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Critical Notice

  • John Martin Fischer

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I do not have the space in this review exhaustively and carefully to examine Craig's arguments I can onh select a feu points to discuss here For a more thorough discussion, see my ‘Soft Facts and Harsh Realities: A Reply to William Craig’, Religious Studies, xxv [In the aforementioned paper, I discuss in detail various arguments which appeared in Craig's paper, “Nice Soft Facts”: Fischer on Foreknowledge’. Religious Studies xxv (1989), 235–46. My discussion is applicable to the book under discussion here insofar as the arguments are basically the same. Craig also presents these arguments (in brief form) in his book, The Only Wise God (Grand Rapids, Michigan: Baker, 1987). To the extent that Craig's arguments in these different places are fundamentally the same, the same critical analysis applies.]

2 Later in his book, Craig points out that God can be taken to be the Predictor in Newcomb's Problem. On such a view, God is simply assumed to have foreknowledge of an individual's choice, although the individual is by hypothesis taken to be free not to make the choice in question. But this supposition would appear to be egregiously question-begging, within the context of an assessment of theological fatalism. So Craig is committed to a most bizarre pattern of judgments about the problematic of the debates about theological fatalism: it is question-begging to apply an (allegedly) independently motivated fixity of the past constraint, but it is not question-begging to assume in Newcomb's Problem that God is the Predictor and thus that God has foreknowledge of a free choice. Evidently, Craig's standards for begging the question are rather variable and selective!

3 In the context of a discussion of an argument (presented by Carl Ginet) for the incompatibility of rausal determinism and human freedom, D. Goldstick makes precisely the same move as does Craig, and it can be seen to be problematic in a similar way. (Goldstick, D., ‘Why We Might Still Have A Choice’, Australasian Journal of Philosophy, LVII 1979;, 305–8. Goldstick asks us to imagine a case in which some deed D issues from condition C (which obtained prior to the relevant individual's birth) via the mediation of a predominant wish II' to perform D;. Goldstick points out that it may be true that (1) If W hadn't occurred, then D wouldn't have occurred. And he concludes that the individual has a choice about the occurrence of D; the critical assumption here is that (1) is sufficient for the claim that the individual has a choice about the occurrence of D. But suppose now that an individual actually performs a deed D as a result of a predominant wish W to perform D. But the wish here was induced by a demonic scientist who directly controls the individual's brain process (through a sophisticated computer of some sort). Indeed, the scientist controls all of the individual's behaviour through direct manipulation of the brain; this control is based upon the scientist's desires and projects land not the individual's), and the scientist's instruments are completely foolproof. Now the scientist's actually exerting this sort of control is consistent with its being the case that if W hadn't occurred, the scientist wouldn't have exerted control. Perhaps if W hadn't occurred, a desire W' for E would have occurred and E would have ensued. But the truth of this conditional does not alter the fact that the scientist actually controlled the individual's behaviour and that the individual has no power to do otherwise. Thus, it can be seen that (1) is not sufficient for the pertinent can-claim, namely the claim that the individual has a choice about the occurrence of D. Goldstick's error is parallel to Craig's, and they can be exposed in parallel ways.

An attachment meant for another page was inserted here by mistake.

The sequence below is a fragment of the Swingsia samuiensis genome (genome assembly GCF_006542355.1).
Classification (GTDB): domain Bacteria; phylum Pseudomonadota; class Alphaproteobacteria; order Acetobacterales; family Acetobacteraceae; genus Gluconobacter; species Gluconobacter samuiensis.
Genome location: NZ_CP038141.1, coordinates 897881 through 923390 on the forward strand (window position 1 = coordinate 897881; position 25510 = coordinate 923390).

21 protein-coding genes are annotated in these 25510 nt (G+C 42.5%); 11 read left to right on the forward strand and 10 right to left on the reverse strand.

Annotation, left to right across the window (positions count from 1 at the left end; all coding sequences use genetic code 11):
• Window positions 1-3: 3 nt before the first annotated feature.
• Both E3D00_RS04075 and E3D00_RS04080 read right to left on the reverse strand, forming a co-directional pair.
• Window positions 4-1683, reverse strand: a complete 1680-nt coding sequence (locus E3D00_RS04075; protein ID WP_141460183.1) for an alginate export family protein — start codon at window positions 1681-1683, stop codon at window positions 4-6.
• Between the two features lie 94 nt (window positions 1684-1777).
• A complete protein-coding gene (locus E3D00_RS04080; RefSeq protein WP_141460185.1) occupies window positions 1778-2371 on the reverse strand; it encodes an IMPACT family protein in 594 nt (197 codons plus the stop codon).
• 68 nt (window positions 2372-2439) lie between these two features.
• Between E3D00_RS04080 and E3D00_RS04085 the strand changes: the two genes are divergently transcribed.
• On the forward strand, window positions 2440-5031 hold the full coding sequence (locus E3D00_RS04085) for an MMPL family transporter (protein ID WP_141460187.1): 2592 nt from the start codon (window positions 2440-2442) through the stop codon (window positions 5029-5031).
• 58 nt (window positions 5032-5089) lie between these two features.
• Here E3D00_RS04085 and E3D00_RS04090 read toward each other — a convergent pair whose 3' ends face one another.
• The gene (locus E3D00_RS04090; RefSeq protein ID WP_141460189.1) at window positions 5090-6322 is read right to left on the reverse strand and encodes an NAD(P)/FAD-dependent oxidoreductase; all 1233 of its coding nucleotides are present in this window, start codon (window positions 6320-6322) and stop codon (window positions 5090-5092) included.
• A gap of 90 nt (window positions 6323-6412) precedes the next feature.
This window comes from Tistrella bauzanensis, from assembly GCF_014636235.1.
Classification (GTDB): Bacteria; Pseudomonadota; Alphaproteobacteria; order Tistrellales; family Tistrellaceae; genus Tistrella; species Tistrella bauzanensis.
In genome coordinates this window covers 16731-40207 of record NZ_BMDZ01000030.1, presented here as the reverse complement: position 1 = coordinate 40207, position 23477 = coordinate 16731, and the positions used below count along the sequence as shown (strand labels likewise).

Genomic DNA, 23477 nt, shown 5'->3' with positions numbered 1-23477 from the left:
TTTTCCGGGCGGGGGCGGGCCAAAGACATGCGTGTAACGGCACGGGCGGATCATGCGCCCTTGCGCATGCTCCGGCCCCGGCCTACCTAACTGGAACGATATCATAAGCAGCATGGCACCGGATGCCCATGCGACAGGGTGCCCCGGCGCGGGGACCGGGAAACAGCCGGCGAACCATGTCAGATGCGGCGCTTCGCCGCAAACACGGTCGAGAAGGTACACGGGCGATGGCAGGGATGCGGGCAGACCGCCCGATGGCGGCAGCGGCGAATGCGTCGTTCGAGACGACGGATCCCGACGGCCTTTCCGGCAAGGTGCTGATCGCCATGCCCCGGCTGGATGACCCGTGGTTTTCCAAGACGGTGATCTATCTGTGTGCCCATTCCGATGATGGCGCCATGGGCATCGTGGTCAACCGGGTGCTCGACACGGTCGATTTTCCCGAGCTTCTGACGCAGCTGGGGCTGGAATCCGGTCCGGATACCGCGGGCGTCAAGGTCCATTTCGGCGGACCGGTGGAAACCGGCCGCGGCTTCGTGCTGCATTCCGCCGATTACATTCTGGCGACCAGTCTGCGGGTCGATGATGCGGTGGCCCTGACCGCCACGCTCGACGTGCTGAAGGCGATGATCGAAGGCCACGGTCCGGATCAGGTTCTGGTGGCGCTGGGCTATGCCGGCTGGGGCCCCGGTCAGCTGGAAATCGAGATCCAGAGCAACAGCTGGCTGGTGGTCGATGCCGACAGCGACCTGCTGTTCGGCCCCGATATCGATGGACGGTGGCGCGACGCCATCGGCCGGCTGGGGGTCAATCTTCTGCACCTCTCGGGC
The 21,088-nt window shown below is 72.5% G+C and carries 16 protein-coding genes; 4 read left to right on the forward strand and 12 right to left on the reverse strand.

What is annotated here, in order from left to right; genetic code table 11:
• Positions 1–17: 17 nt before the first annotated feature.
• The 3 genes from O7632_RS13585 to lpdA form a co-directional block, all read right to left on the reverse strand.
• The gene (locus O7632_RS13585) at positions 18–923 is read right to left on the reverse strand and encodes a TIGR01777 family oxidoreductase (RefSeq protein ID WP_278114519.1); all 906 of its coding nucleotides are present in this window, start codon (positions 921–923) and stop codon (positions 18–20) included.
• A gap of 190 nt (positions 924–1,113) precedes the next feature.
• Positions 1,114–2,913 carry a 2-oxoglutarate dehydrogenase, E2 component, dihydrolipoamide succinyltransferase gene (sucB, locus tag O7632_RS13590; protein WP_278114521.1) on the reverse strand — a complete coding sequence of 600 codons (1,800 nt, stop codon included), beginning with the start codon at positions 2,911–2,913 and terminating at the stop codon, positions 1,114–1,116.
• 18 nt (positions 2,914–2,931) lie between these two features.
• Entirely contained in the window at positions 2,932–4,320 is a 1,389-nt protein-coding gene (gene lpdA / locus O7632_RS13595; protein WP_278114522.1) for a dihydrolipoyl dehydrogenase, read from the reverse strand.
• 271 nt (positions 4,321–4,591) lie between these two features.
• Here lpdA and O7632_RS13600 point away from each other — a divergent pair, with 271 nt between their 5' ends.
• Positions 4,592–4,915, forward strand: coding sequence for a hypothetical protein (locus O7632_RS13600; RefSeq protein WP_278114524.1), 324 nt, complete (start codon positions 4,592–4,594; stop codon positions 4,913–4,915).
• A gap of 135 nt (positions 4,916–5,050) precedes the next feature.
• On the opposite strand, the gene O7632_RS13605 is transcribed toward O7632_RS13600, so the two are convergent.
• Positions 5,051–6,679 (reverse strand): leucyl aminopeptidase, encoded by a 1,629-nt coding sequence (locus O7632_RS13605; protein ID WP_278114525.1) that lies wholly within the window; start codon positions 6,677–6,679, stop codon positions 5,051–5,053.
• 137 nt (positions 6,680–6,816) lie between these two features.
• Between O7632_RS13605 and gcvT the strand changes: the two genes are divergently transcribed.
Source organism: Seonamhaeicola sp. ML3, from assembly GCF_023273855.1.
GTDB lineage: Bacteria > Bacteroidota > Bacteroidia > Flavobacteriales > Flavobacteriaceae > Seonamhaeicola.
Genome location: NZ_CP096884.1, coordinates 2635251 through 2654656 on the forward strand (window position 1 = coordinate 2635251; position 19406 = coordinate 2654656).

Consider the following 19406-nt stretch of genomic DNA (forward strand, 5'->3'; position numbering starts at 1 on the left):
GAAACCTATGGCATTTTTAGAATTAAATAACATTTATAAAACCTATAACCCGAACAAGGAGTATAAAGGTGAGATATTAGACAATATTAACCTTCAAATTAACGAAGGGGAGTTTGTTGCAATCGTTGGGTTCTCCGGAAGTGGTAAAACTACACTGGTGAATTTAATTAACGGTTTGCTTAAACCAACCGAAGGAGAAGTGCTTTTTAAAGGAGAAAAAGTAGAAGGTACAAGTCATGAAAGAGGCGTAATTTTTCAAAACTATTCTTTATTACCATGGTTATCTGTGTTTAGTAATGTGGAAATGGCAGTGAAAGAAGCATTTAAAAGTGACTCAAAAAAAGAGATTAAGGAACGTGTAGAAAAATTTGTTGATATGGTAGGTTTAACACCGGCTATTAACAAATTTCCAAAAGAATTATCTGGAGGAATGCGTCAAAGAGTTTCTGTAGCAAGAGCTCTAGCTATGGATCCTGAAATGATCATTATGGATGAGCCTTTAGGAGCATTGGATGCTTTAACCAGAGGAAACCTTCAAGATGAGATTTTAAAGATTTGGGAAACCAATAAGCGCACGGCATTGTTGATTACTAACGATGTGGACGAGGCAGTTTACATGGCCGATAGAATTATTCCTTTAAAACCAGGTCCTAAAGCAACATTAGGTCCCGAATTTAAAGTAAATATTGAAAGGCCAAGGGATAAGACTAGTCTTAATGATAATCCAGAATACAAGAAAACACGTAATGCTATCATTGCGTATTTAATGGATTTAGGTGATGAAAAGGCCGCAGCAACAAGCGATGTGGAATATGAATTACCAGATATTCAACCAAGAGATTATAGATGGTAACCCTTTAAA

4 Craig, 143.

5 By ‘hard’ here I mean to include soft facts with hard aspects or parts, i.e. hard-type soft facts.

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